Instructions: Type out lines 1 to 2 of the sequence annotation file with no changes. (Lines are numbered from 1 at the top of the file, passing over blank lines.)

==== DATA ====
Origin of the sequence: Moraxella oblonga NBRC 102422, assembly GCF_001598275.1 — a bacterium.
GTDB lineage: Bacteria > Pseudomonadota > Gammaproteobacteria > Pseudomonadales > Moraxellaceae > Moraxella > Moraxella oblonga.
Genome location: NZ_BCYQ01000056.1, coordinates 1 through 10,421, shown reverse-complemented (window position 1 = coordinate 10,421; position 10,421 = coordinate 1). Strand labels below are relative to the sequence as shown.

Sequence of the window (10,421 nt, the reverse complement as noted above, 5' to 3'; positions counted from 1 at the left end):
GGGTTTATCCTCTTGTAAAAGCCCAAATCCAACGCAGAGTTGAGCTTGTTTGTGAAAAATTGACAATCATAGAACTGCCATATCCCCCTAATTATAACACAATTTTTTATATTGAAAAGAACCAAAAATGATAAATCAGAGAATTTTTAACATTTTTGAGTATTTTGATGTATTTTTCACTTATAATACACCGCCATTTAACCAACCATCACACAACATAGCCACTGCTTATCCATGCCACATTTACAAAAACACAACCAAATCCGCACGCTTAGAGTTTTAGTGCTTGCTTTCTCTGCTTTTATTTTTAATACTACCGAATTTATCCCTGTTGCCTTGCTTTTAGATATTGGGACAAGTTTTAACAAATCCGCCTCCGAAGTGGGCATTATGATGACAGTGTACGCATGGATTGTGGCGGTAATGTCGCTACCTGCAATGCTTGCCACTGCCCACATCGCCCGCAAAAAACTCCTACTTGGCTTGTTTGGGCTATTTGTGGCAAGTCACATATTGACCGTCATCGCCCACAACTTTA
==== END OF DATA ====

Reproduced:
Origin of the sequence: Moraxella oblonga NBRC 102422, assembly GCF_001598275.1 — a bacterium.
GTDB lineage: Bacteria > Pseudomonadota > Gammaproteobacteria > Pseudomonadales > Moraxellaceae > Moraxella > Moraxella oblonga.